(HealthDay News) – Delayed gluten introduction and increased length of breastfeeding are associated with increases in the risk of celiac disease (CD), according to a study published online Oct. 7 in Pediatrics.

Ketil Størdal, MD, PhD, from the Norwegian Institute of Public Health in Oslo, and colleagues utilized data from the Norwegian Mother and Child Cohort Study involving 107,000 children to assess the effect of age of gluten introduction on the risk of CD. The Norwegian Patient Register was used to verify CD identified by questionnaires. Time of gluten introduction and length of breastfeeding were reported monthly by the mothers.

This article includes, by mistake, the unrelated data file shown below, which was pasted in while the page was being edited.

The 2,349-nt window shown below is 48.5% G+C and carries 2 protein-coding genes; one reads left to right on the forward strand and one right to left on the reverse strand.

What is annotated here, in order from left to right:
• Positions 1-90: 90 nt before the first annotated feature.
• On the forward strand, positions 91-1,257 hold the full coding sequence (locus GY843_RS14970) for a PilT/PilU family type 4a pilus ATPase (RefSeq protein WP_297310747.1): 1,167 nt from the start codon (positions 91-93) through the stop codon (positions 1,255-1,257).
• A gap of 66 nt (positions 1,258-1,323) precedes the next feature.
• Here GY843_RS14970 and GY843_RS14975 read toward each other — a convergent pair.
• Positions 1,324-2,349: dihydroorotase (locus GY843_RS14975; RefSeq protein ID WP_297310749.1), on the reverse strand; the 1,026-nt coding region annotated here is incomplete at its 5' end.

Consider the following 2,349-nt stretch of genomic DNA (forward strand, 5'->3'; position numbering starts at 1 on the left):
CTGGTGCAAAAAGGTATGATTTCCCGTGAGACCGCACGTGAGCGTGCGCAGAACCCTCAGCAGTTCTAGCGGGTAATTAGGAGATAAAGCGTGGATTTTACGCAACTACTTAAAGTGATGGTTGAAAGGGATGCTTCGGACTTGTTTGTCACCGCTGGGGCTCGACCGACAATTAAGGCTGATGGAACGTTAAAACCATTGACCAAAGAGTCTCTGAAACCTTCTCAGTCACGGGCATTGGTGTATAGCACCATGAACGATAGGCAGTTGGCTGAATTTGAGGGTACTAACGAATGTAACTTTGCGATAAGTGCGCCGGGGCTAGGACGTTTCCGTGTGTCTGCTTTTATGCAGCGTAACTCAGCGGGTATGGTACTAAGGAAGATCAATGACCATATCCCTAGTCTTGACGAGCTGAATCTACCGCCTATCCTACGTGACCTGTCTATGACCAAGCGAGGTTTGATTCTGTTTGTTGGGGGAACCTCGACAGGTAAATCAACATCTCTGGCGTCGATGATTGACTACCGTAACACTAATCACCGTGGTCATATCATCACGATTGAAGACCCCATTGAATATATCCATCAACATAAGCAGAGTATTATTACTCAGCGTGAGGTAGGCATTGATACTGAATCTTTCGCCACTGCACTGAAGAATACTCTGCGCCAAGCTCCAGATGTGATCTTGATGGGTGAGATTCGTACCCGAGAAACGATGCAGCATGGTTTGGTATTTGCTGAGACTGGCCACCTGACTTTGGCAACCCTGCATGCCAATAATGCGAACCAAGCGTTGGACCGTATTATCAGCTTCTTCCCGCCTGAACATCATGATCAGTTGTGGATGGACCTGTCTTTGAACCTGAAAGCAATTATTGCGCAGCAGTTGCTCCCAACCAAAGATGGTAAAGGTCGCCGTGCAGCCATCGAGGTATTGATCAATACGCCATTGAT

The researchers used data from 82,167 children in the analyses, of whom 324 had CD. For infants with gluten introduction at age 5–6 months, CD was diagnosed in 3.68/1,000, compared with 4.15/1,000 with late (>6 months) and 4.24/1,000 with early (≤4 months) gluten introduction. Delayed gluten introduction correlated with an increased risk of CD (adjusted odds ratio, 1.27; P=0.045), after adjustment for child’s age and gender, breastfeeding, and maternal CD. There was also an increased CD risk associated with breastfeeding >12 months (adjusted odds ratio, 1.49; P=0.046).

“We found an increased risk of CD in children introduced to gluten after 6 months and a higher risk in children breastfed after 12 months age,” the authors write.

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